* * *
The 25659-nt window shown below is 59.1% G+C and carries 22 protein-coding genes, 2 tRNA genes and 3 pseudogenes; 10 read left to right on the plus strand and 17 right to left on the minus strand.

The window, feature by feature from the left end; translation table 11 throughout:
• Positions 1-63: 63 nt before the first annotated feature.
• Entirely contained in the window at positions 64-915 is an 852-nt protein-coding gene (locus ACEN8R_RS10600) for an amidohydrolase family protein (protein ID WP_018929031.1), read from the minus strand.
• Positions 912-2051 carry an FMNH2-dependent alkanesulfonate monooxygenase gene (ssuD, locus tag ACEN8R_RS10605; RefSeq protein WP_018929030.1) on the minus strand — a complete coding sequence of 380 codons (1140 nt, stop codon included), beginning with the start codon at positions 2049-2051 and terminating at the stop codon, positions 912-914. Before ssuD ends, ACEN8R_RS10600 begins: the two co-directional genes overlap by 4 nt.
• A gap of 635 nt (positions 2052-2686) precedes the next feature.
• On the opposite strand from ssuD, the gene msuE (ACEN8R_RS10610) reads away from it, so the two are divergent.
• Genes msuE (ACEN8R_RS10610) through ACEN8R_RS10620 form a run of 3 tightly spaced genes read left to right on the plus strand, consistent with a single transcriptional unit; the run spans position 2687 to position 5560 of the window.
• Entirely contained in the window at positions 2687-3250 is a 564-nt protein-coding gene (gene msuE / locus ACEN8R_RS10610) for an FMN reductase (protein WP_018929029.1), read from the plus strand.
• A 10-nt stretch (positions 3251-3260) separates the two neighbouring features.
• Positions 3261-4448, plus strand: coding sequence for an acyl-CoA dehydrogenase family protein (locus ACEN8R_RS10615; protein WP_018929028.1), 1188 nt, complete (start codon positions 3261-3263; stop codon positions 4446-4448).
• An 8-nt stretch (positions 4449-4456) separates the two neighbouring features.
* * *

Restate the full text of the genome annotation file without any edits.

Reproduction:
The 25659-nt window shown below is 59.1% G+C and carries 22 protein-coding genes, 2 tRNA genes and 3 pseudogenes; 10 read left to right on the plus strand and 17 right to left on the minus strand.

The window, feature by feature from the left end; translation table 11 throughout:
• Positions 1-63: 63 nt before the first annotated feature.
• Entirely contained in the window at positions 64-915 is an 852-nt protein-coding gene (locus ACEN8R_RS10600) for an amidohydrolase family protein (protein ID WP_018929031.1), read from the minus strand.
• Positions 912-2051 carry an FMNH2-dependent alkanesulfonate monooxygenase gene (ssuD, locus tag ACEN8R_RS10605; RefSeq protein WP_018929030.1) on the minus strand — a complete coding sequence of 380 codons (1140 nt, stop codon included), beginning with the start codon at positions 2049-2051 and terminating at the stop codon, positions 912-914. Before ssuD ends, ACEN8R_RS10600 begins: the two co-directional genes overlap by 4 nt.
• A gap of 635 nt (positions 2052-2686) precedes the next feature.
• On the opposite strand from ssuD, the gene msuE (ACEN8R_RS10610) reads away from it, so the two are divergent.
• Genes msuE (ACEN8R_RS10610) through ACEN8R_RS10620 form a run of 3 tightly spaced genes read left to right on the plus strand, consistent with a single transcriptional unit; the run spans position 2687 to position 5560 of the window.
• Entirely contained in the window at positions 2687-3250 is a 564-nt protein-coding gene (gene msuE / locus ACEN8R_RS10610) for an FMN reductase (protein WP_018929029.1), read from the plus strand.
• A 10-nt stretch (positions 3251-3260) separates the two neighbouring features.
• Positions 3261-4448, plus strand: coding sequence for an acyl-CoA dehydrogenase family protein (locus ACEN8R_RS10615; protein WP_018929028.1), 1188 nt, complete (start codon positions 3261-3263; stop codon positions 4446-4448).
• An 8-nt stretch (positions 4449-4456) separates the two neighbouring features.